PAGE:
© Marc Bruxelle/Shutterstock.com

Call it polar vortex 2, the way-too-early sequel.

That’s what’s happening across much of the United States this week. Folks in some places are seeing an almost 60-degree swing in temperatures in 24 hours or less.

Here in Central Texas, we’re whining about possible thermometer readings in the mid-30s, maybe freezing, later this week. In the northern tier of states, folks already are coping with single-digit temperatures, with below-zero readings quite likely.

The sudden, and early, onset of winter weather has put millions under storm warnings from Montana to the upper Midwest to sections of the South. Frosty temperatures are expected to reach the East Coast later this week.

So, you ask, what does all this have to do with taxes?

Casualty losses, I answer.

Deducting property damage

As the storm barreled into the North Star State, police in Forest Lake, Minnesota, responded to more than 400 car crashes. In other places, folks are likely to see some property damage; can you say frozen, burst pipes leading to a flooded house?

In many cases, insurance might cover the damages. But if not, or if the damage was unexpectedly excessive, you might be able to get some help from Uncle Sam.

The tax code says that any damage, destruction or loss of property from any sudden, unexpected or unusual event can be claimed as a casualty loss.

That’s the good news. The not so good news is that it takes some work to make the claim.

First, you must itemize.

Then you must do a lot of math.

As I mentioned, if you have insurance, you must subtract any reimbursement you got for the damage from the amount you can claim. Next, you have to subtract $100 from the excess you paid out of pocket. Finally, you must subtract 10 percent of your adjusted gross income.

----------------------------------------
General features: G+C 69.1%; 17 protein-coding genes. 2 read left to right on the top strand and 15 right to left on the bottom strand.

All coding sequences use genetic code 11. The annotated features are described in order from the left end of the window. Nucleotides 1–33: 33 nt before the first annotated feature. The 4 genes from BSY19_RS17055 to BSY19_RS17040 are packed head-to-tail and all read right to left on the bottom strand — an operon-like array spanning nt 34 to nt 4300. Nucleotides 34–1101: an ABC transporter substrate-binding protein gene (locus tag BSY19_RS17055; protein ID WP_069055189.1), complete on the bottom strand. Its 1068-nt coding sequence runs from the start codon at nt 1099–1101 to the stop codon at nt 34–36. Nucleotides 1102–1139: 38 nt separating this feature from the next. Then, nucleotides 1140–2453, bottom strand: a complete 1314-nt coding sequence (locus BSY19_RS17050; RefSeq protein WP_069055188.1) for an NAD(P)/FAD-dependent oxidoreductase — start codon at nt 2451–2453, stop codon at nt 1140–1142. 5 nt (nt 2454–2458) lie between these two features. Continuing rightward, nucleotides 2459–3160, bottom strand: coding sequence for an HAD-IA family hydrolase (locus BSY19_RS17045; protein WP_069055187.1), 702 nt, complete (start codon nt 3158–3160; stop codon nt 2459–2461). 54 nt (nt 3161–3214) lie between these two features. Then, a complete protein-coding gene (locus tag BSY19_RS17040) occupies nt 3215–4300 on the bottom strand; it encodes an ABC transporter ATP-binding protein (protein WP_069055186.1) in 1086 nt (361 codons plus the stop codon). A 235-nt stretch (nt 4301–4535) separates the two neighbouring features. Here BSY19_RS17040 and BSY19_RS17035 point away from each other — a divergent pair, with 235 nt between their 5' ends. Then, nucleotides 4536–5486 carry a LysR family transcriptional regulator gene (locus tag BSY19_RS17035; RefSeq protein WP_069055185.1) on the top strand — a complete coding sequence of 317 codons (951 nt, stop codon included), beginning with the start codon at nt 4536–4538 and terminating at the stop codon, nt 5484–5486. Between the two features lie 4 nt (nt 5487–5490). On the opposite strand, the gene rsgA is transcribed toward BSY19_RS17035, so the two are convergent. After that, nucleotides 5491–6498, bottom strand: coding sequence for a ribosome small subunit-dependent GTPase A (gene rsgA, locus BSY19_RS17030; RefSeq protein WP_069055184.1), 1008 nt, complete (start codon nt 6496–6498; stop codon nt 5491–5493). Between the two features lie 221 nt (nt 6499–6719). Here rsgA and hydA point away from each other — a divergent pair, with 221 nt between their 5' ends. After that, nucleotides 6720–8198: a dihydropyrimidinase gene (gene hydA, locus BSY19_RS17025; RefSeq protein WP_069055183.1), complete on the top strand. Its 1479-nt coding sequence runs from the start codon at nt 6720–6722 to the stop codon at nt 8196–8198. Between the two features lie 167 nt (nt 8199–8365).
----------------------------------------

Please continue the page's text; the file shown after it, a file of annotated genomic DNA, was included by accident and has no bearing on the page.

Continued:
That final calculation could mean you won’t get the tax break unless you sustained a lot of damage. But if, unfortunately, you did take a major hit from Old Man Winter, you definitely want to look into every possible relief option, including your tax return when you file next year.

Not that I’m wishing even worse weather on anyone, but if a storm is declared a major disaster by the federal government — and that has happened before with serious blizzards and ice storms — special tax rules apply. In these cases, you might be able to amend your current year tax return and get some tax relief sooner.

Home energy upgrades

If you’re still waiting for the Arctic blast, you might be able to make some quick home improvements to keep you a bit warmer this winter. If so, hang onto the receipts.

There’s a possibility that Congress could reinstate the tax credit for some energy efficient home improvements. This includes such relatively simple fixes as adding more insulation or thermal doors and windows.

The provision for this tax credit, which was expanded with the 2009 stimulus bill and renewed every year since, is part of the Senate extenders bill. These are the tax laws that expired on Dec. 31, 2013, and must, as the name says, be extended by Congress.

If the residential home energy efficiency tax breaks are renewed, you might be able to recoup some of your upgrade costs on your coming return.

Tax break or not, here’s hoping you make it through this cold spell. But keep the tax possibilities in mind as the season progresses.

It’s still early and there likely will be many more winter weather warnings before spring finally arrives.

More tax info from Bankrate

Want the latest news on taxes, money-saving tax tips, tax scams and myriad other tax matters? Subscribe to Bankrate’s free Weekly Tax Tip newsletter.

You also can follow me on Twitter: @taxtweet.

Veteran contributing editor Kay Bell is the author of the book “The Truth About Paying Fewer Taxes” and co-author of the e-book “Future Millionaires’ Guidebook.”